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    Volume 8 Issue 78 | July 17, 2009 |

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Star Diary

Lack of Discipline on Roads

While returning to Dhaka from Cox's Bazaar, I came across a road accident on the Comilla Highway. A bus, pacing ahead with a speed of 100kmph, came face to face with a jeep that was about to overtake a car from the opposite direction. The bus was naturally forced to halt all of a sudden allowing it to jump a certain height and roll sideways into a pond. The bus landed upside-down and so the passengers suffered from severe head injuries while the jeep escaped. Is it too much to ask for vehicles not to cross the dual carriageway on roads?
Mohua Morshed Nitol
Maple Leaf International School


Just a week ago, while sweating in a never-ending traffic jam, I came across a weird scene on the street. A rickshaw with two female passengers was standing beside my car. After a tiring ten minutes, the signal turned green and before the subjective rickshaw could start moving, a car behind it came and banged on the rickshaw. The two female passengers as well as the rickshaw puller luckily did not fall, however the spiky exterior of the rickshaw made huge scratches on the car's body. Instantly, the driver of the car came out with his employer and began their investigation. Meanwhile, all the other vehicle owners and passengers were happy spectators of such an event; all of them shouting and screaming. The car owner began to curse the rickshaw puller for the damages made to his car, eventhough there was clear evidence that it was the car driver's fault. This event provoked many other spectators who had seen this from the beginning and they went to rescue the rickshaw puller. While a party went to help the actual victim, a few others who were oblivious to the truth went to take the car owner's side. And then began the real chaos- two groups of people shouting and cursing in the most horrible ways. The whole road was blocked on both sides; some vehicles stopped due to this accident while others were just trying to enjoy the scene. Then after almost twenty minutes the police stepped in; they took aside the car and the rickshaw and made the bystanders move on. The whole scene left me thoughtful and till date I cannot reconcile myself with what I had seen. We the Bengalis are very proud of our nation and the populace. According to us our tradition is comprised of our rich characteristics, culture, manners and so forth. However, it is startling to see the opposite episode in our mundane life. I guess this is a good time to change ourselves and adapt more mature ways to deal with situations. We claim to be so cultured while our activities often contradict this.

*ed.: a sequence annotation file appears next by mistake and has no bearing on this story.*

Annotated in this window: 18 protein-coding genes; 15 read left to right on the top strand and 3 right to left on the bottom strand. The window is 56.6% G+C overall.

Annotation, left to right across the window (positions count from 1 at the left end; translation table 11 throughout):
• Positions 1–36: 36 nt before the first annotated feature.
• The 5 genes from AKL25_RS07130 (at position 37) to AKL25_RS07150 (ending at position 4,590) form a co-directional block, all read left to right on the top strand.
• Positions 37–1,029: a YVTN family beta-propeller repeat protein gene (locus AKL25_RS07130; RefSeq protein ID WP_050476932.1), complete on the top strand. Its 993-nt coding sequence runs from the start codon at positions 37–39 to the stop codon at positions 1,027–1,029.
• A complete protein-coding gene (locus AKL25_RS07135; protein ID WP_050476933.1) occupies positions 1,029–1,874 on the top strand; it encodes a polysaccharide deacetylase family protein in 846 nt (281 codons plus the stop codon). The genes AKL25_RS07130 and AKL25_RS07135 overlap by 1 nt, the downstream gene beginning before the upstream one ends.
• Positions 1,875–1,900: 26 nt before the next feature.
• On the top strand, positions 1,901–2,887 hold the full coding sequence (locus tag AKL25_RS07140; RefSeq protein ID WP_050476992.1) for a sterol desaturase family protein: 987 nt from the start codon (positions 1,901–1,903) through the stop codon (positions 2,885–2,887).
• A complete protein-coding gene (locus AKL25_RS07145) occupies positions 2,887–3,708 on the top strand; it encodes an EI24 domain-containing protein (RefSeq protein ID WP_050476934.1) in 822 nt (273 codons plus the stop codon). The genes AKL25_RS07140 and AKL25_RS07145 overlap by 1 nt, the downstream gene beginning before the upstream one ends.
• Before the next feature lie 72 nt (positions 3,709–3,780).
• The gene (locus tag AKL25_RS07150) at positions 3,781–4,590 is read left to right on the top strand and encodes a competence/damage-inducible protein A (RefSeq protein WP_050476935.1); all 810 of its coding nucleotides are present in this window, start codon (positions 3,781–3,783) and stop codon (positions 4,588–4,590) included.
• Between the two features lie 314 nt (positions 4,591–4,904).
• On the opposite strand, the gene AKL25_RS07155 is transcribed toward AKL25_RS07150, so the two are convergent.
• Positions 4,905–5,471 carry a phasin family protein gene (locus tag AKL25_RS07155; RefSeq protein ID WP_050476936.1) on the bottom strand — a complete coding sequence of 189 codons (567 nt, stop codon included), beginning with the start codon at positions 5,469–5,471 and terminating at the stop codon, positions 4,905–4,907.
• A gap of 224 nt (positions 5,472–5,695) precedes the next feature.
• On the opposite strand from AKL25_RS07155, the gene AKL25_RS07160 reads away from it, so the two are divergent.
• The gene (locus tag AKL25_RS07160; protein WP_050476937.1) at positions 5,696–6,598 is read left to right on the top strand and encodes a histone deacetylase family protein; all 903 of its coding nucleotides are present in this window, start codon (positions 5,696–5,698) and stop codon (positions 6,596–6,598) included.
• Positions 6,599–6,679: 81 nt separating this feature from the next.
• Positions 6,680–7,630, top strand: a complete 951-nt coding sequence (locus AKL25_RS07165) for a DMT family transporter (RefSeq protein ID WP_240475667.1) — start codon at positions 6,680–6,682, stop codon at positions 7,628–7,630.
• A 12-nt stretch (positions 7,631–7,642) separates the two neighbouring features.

Noshin Sharar


It was drizzling a few days ago. I was walking along the road when I took shelter in a shop. I noticed a small tea stall a few feet away from where I was standing. The weather was charming, encouraging me to have a cup of tea. After I had my tea, I returned to the sheltered place. There I noticed that a child was rushing to the stall and back to the sheltered spot bringing tea for all the other people who had decided to wait it out while it was raining. I could not understood why those people could not just have their tea at the stall, instead of making the child run to and fro. I wonder when we as a nation will find pleasure in doing things ourselves.
Tahmidul Islam
BAF Shaheen College

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